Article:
Pakistan and Taliban forces clash at Durand Line again over border fencing issue

WION Web Team
Kabul Published: Dec 31, 2021, 05:18 PM(IST)

The clash took place on Thursday in Afghanistan’s southeastern Nimroz province at Charborjak district Photograph:( Twitter )

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It is being reported that the Pakistani forces tried to extend the border fences 10 kilometres into the Afghanistan territory, prompting the Taliban personnel to tear down the barbed wires

For the second time in a week, the Taliban and Pakistani forces clashed at the Durand Line border after the latter allegedly tried to extend the barbed wire fences into the Afghanistan territory.

According to local media reports, the clash took place on Thursday in Afghanistan’s southeastern Nimroz province at Charborjak district.

It is being reported that the Pakistani forces tried to extend the border fences 10 kilometres into the Afghanistan territory, prompting the Taliban personnel to tear down the barbed wires.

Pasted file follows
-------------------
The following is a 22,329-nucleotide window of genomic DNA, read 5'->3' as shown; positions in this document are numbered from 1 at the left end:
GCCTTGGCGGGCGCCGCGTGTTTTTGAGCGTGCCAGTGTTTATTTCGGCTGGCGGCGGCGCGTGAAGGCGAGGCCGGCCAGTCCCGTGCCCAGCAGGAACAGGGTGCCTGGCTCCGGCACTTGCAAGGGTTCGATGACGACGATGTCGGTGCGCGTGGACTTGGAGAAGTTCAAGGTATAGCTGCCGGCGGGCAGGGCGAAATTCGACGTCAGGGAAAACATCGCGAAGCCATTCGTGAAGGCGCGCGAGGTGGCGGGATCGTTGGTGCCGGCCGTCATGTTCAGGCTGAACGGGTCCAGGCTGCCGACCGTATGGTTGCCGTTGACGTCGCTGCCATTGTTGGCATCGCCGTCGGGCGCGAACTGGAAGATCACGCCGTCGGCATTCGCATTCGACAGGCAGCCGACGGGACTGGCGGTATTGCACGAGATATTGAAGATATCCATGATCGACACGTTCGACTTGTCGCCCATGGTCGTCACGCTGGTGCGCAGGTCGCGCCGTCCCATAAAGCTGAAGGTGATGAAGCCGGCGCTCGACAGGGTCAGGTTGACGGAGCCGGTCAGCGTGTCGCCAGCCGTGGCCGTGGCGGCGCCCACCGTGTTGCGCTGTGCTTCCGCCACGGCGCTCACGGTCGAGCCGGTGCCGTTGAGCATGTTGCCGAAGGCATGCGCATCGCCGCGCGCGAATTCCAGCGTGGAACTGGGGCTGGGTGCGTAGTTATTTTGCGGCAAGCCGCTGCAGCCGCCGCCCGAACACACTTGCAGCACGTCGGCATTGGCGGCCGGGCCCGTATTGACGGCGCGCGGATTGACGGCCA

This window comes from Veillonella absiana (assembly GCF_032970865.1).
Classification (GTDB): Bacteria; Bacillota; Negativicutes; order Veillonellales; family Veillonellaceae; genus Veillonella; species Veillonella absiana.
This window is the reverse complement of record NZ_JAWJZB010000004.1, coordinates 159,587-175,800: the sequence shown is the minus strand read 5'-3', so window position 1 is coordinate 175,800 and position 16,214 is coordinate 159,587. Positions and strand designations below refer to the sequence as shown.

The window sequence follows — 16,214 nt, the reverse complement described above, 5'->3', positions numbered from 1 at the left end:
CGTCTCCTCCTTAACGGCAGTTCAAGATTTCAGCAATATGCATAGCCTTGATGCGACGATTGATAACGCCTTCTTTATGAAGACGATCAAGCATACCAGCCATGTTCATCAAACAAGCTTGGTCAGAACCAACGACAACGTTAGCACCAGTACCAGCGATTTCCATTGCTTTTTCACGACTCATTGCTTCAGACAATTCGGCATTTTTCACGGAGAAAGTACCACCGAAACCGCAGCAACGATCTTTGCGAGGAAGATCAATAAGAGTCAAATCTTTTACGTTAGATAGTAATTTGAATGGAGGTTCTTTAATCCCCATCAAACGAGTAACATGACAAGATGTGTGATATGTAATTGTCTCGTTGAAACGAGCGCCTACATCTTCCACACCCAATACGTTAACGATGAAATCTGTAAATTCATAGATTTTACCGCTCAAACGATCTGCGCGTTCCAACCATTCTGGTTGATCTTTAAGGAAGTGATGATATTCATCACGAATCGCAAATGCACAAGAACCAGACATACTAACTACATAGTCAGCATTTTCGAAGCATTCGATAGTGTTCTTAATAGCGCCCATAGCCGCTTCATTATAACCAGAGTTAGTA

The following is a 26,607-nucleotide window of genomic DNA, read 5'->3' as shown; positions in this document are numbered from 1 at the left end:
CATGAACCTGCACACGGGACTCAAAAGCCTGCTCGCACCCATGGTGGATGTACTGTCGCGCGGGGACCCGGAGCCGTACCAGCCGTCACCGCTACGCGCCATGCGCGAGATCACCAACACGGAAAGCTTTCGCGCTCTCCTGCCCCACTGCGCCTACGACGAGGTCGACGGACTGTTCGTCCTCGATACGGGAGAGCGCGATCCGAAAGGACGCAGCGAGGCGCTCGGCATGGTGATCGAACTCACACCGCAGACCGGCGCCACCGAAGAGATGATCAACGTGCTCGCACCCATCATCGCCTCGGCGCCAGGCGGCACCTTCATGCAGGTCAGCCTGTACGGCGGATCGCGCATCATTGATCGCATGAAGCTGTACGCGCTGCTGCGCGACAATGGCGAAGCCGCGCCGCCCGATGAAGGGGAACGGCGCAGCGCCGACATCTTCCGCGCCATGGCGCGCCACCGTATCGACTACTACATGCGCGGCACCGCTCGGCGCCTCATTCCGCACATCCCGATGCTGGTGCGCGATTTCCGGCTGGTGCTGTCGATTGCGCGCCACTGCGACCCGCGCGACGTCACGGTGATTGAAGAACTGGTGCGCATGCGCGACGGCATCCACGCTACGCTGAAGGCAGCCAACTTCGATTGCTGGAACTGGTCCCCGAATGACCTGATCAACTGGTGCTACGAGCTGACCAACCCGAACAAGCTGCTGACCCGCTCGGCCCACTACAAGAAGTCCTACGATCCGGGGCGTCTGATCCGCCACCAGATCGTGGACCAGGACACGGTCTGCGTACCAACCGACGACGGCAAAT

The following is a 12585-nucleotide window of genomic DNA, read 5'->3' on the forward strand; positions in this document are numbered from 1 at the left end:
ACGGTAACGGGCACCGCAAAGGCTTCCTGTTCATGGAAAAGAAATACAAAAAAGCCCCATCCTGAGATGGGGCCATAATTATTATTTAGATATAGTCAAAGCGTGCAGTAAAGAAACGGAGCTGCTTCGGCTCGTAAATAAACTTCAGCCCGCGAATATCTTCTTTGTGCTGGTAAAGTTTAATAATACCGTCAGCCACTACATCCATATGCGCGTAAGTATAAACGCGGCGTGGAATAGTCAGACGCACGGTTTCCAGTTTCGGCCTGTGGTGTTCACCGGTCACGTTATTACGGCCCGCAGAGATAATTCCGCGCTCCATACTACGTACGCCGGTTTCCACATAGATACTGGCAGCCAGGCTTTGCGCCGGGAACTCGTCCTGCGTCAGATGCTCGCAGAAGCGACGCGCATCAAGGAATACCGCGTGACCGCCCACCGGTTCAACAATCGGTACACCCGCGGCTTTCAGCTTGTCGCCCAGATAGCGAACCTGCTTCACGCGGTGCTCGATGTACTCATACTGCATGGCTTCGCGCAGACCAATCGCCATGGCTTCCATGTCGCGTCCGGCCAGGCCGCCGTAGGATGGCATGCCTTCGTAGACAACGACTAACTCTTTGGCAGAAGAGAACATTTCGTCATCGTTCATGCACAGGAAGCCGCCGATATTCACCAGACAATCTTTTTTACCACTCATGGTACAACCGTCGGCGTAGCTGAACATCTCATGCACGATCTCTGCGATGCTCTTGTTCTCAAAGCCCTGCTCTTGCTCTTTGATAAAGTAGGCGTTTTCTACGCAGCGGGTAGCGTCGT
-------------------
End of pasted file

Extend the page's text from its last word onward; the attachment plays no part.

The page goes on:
On December 22, both the forces had clashed in the eastern Nangarhar province over the fencing issue.

Also read | Taliban tear down barbed wire fence put up by Pak forces as Durand Line border tension brews

According to the Afghanistan-based Khama Press (KP) news agency, the Taliban forces uprooted barbed wires erected by the Pakistan security forces and brought it to Afghanistan.

A video of the incident had gone viral, showing Afghanistan forces threatening their Pakistani counterparts with harsh repercussions if another attempt was made to erect barbed wires along the border.

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Durand Line—the 2,600-km international border between Afghanistan and Pakistan, often witnesses periodic skirmish between the two forces.

Previous Afghan governments and the new Taliban regime have often objected to Pakistan fencing its border, saying that they have never approved its legitimacy.

In September, this was asserted by the Chief Spokesperson of the Taliban, Zabiullah Mujahid  after the formation of the Taliban’s caretaker government. 

The border is named after British civil servant Sir Henry Mortimer Durand who signed an agreement with Amir Abdur Rahman, then the Afghan ruler, on November 12, 1893, to establish an international border between British India and Afghanistan.

(With inputs from agencies)

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